Ms. O’Sullivan is a 65-year-old woman who arrived in the PACU 30 minutes ago following a right colectomy. She was extubated in the operating room. Her vitals are: BP 140/90, pulse 120 (regular), respiratory rate 30, temperature 37.5°C, and finger oximetry 80%. She is anxious and agitated and says that she wants to “leave right now and go home.”
1. Until proven otherwise, what is the cause of agitation and/or disorientation in the postoperative recovery unit?
2. Explain several causes of postoperative hypoxemia.
If you are sitting comfortably reading this chapter, you are using about 3% of your energy in the work of breathing. Interestingly, the “driver” of this lung work is blood acidosis (actually CSF hydrogen ion concentration)—not oxygen. You are exquisitely sensitive to PCO2/pH. If you hold your breath for a minute, at the end of that minute your only wish is for another breath—breathing is high on everyone’s list of fun things to do. However, at the end of a minute of apnea, your PCO2 has risen from 40 mm Hg to only about 48 mm Hg. Therefore, a relatively tiny decrease in arterial pH (or increase in PCO2) translates into a profound stimulus to breathe.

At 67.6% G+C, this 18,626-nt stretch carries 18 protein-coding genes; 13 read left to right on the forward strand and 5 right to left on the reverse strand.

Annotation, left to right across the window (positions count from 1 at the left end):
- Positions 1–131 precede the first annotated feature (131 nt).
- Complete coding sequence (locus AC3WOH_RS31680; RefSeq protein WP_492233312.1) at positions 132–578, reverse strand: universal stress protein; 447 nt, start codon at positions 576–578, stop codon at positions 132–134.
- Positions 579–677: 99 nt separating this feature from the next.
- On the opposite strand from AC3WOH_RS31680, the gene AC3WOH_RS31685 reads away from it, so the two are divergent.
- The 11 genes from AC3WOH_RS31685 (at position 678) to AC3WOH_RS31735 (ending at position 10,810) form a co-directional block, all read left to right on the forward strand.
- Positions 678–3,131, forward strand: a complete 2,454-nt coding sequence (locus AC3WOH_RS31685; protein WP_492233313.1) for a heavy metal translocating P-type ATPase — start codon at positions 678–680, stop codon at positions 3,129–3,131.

Mrs. O’Sullivan’s respiratory rate has increased to 30. We could attribute this to her “agitation,” but were we to check her arterial blood gas at this time, we would find:
- PO2: 55 mm Hg
- PCO2: 30 mm Hg
- pH: 7.48
- O2 sat: 80%
She has a respiratory alkalosis and is actually “overbreathing.” Her only abnormality is the drop in her hemoglobin saturation (O2 sat) that confers a 20% (100% minus 80%) decrease in arterial oxygen content, which can be completely compensated by a 20% increase in her cardiac output, resulting in a rock stable systemic oxygen delivery. The patient’s agitation has unquestionably pumped up her cardiac output at least the necessary 20%—so, what’s the problem? You decide that “everything is fine,” so you reassure the patient and the nurses and leave to check on another patient.
Fifteen minutes later you get a call that Mrs. O’Sullivan is climbing out of bed, making a lot of noise, and bothering the other patients (and the nurses)—so, “Can we sedate her?”
Warning: if you depress this patient’s respiratory drive with a sedative now, you will receive a follow-up call in 30 minutes that she just suffered a cardiac arrest. Agitation/irritability/confusion in the PACU/ICU is hypoxemia until proven otherwise, and should be cause for alarm! In most of us, the symptoms of hypoxemia are not an alteration in breathing volume/rate/pattern. Acute hypoxemia just makes a patient feel anxious and ...